In November 2017, Forecast executive director Theresa Sweetland traveled with director of consulting and creative services Jack Becker and creative services manager Jen Krava to Hawai’i to share their expertise in a symposium, workshop, and artist residency. Along the way, they met and collaborated with thought leaders in the field of public art, a broad range of established and emerging artists, the Hawai’i State Art Museum, the Hawai’i State Foundation on Culture and the Arts (SFCA), Lana Lane Studios, local Hawaiian artists, and many community members.
Symposium with WESTAF : “The Future History of Public Art” (November 5-7, 2017)
Twenty participants and 30 observers joined Forecast from South America, New Zealand, Australia, Canada, and all over the United States for the 17th symposium organized by Western States Arts Federation (WESTAF), with a keynote by internationally renowned artist Candy Chang.
Read more about perspectives from the symposium participants in the latest issue of Public Art Review, where we asked the 20 public art administrators, directors, artists, critics, curators, academics and researchers: What are the transformative potential of public art and public artists for our future?
Workshop: Making it Public, Honolulu (November 9-10, 2017)
In a condensed two-day version of our increasingly popular workshop—designed to help artists learn how to work in public—we addressed the forms that public art can take, expanding perceptions of what’s possible. In our first experience bringing this workshop outside of Minnesota, we had 24 participants who came from all over the state of Hawaii. Kealoha, Hawai’i’s first poet laureate, was a highlight who not only spoke about his process, but also gave an inspiring spoken word performance. Another presenter, Dalani Tanahy, spoke about project implementation, projects she had worked on, her successes and her challenges.
Information about funding and grants was shared by Tory Laitila from the Mayor’s Office of Culture & the Arts. Jonathan Johnson, executive director of SFCA, and Forecast’s Jack Becker—who together hold a combined 50 years experience in public art processes—spoke about best practices around public art. The workshop culminated with a meet-the-makers mixer where four experienced artists: Carol Bennett, Wayne Zebzda, Doug Young, and Asipeli Havea Tolutau mingled with participants, sharing their wisdom and experience in public art.
Interested in bringing Making It Public to your community? Contact us at email@example.com.
Artist Residency with SFCA: Mundano, and collaborating artist Ian Kuali’i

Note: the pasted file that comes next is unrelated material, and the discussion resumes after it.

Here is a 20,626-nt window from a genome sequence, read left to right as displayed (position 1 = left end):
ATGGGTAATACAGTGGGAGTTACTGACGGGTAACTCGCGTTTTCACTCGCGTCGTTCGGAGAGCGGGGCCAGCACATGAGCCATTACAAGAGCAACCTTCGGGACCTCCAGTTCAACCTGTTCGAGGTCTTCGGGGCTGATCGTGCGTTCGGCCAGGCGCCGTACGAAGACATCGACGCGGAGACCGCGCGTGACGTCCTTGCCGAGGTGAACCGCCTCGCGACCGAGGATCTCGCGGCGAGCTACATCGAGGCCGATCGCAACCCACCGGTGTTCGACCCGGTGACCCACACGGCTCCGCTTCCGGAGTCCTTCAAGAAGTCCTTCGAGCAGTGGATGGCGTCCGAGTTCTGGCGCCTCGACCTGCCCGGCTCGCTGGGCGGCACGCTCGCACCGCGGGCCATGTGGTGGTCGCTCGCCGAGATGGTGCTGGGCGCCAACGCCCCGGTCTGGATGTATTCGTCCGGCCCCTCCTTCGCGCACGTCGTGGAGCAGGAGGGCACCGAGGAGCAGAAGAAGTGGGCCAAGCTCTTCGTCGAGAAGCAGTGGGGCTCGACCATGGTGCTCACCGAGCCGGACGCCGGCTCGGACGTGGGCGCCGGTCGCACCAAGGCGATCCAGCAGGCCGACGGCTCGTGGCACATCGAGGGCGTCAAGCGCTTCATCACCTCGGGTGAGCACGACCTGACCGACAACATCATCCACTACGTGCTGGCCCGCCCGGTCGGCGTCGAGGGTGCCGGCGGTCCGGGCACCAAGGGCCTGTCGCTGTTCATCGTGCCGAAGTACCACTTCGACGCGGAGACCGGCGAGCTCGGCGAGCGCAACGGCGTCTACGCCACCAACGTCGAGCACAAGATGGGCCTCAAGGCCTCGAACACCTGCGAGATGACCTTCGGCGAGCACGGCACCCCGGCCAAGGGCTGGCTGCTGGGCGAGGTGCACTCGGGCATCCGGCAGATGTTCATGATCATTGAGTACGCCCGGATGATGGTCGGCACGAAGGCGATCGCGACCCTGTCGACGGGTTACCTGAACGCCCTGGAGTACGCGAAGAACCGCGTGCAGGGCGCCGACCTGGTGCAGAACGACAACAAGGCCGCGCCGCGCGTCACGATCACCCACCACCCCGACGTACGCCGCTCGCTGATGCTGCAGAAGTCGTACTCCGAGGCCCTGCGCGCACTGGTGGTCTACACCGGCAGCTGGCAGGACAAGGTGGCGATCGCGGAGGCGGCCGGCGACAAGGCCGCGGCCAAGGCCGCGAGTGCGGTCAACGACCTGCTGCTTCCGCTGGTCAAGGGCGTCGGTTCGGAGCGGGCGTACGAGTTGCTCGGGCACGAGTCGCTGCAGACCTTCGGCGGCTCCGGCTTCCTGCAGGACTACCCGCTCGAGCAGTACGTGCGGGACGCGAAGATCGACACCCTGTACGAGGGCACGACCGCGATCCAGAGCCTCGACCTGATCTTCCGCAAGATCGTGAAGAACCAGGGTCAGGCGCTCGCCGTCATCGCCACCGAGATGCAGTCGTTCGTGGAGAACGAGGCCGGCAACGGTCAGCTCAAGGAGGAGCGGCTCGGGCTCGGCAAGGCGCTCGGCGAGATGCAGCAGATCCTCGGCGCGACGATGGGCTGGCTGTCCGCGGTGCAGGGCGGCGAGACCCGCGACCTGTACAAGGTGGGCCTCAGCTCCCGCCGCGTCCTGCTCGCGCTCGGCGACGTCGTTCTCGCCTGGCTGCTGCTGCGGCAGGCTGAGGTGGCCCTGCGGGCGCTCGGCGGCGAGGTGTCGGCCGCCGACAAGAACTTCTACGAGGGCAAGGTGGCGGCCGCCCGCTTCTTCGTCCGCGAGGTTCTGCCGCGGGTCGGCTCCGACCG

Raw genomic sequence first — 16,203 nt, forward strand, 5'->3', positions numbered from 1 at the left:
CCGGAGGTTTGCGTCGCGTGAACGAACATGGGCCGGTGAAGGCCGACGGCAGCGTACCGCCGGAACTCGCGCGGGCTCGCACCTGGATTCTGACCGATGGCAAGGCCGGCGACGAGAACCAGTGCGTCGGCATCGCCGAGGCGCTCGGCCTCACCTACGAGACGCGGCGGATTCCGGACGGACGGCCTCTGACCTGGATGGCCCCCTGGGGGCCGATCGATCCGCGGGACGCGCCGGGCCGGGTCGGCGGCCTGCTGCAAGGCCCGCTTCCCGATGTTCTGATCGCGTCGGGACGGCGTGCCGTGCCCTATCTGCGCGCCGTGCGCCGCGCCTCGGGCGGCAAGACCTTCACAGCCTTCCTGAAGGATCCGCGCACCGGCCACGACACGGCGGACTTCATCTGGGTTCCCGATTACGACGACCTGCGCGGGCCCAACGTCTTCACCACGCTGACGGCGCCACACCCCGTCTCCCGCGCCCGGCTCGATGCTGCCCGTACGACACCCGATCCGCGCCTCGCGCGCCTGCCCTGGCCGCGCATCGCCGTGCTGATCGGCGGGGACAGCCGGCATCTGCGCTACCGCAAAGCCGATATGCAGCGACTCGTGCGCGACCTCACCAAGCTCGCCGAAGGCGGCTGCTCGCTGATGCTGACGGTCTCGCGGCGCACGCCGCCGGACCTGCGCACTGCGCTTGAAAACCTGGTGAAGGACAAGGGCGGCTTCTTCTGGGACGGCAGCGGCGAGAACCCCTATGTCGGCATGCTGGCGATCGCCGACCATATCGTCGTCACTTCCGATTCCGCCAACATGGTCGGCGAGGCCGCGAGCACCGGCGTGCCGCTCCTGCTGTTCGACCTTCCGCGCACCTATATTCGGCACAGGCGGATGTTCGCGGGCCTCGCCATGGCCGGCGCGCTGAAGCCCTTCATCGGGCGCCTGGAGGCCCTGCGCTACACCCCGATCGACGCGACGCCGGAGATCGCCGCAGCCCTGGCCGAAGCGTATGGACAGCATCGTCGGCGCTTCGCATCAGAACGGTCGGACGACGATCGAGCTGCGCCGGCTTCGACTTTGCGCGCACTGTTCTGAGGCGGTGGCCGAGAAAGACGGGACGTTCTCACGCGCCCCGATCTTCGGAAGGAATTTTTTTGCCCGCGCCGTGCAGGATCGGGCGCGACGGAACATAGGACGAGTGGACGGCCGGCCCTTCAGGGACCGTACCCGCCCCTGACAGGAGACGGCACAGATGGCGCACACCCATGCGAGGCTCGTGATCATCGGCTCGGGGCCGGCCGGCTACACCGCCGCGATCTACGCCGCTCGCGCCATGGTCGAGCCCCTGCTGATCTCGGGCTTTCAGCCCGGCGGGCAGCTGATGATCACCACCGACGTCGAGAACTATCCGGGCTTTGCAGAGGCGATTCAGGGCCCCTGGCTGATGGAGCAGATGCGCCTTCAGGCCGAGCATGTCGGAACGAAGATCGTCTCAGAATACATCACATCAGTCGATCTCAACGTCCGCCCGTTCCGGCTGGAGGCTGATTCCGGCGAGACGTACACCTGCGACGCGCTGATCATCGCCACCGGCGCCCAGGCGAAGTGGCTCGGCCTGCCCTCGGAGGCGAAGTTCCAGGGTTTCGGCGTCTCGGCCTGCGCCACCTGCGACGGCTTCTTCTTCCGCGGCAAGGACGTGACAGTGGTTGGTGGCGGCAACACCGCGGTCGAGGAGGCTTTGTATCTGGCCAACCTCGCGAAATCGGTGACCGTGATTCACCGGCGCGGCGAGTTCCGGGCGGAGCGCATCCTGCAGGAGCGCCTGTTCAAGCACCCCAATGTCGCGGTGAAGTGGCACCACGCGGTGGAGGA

From Nov 7-11, the Hawaii State Foundation on Culture and the Arts (SFCA) and Forecast Public Art came together to support a unique public art residency in downtown Honolulu. Celebrating its 50th year of Art in Public Places, The SFCA aimed to break out of the traditional public art mold and bring public art and social engagement together to address one of the most pressing issues facing the Hawaii community- homelessness.
Hawaii has the highest rate of homelessness per capita — 487 homeless for every 100,000 people as of 2015 — in the United States, and lawmakers continue to learn that kindness, compassion and creative thinking can really go a long way. Honolulu’s homeless are not just numbers. Many homeless Hawai’i residents make their daily income by collecting recyclables in shopping carts, baby strollers, bags and carts and turning in those bottles, paper and cans for cash at the local recycling center.
Internationally recognized Brazilian street artist Mundano brought his unique approach to public art and social engagement to raise awareness about the “invisible superheroes” who collect recyclables and trash every day in Hawai’i. Mundano worked in collaboration with Ian Kuali’i, a multi-disciplinary artist born in Orange County California and raised in Maui. Together, these artists used their graffiti and artistic skills to rebuild and paint wooden and metal carts used by the trash collectors in downtown Hawai’i; these collectors haul junk and recyclables every day to the local recycling collection point. In the process of painting the carts, artists connected with local media and community groups to help make these invisible superheroes visible—not only in the streets, but also in the media. Making the collection carts that homeless Hawaii residents use more functional, colorful, and personal brought greater pride and dignity to the individual, and can bring more positive attention to the public service that they are providing to the community, the economy, and to the environment.
The final presentation of the newly painted carts was shared back to the community at a celebration and auction raising awareness and financial resources for the cause of homelessness in Honolulu. 10 local artists designed mini carts that were auctioned off for a local charity, resulting in $1,200 in proceeds for the Institute for Human Services.
Video by Vincent Ricafort.
Read more about Mundano’s Pimp My Carroça project, the 2017 winner of the International Award for Public Art.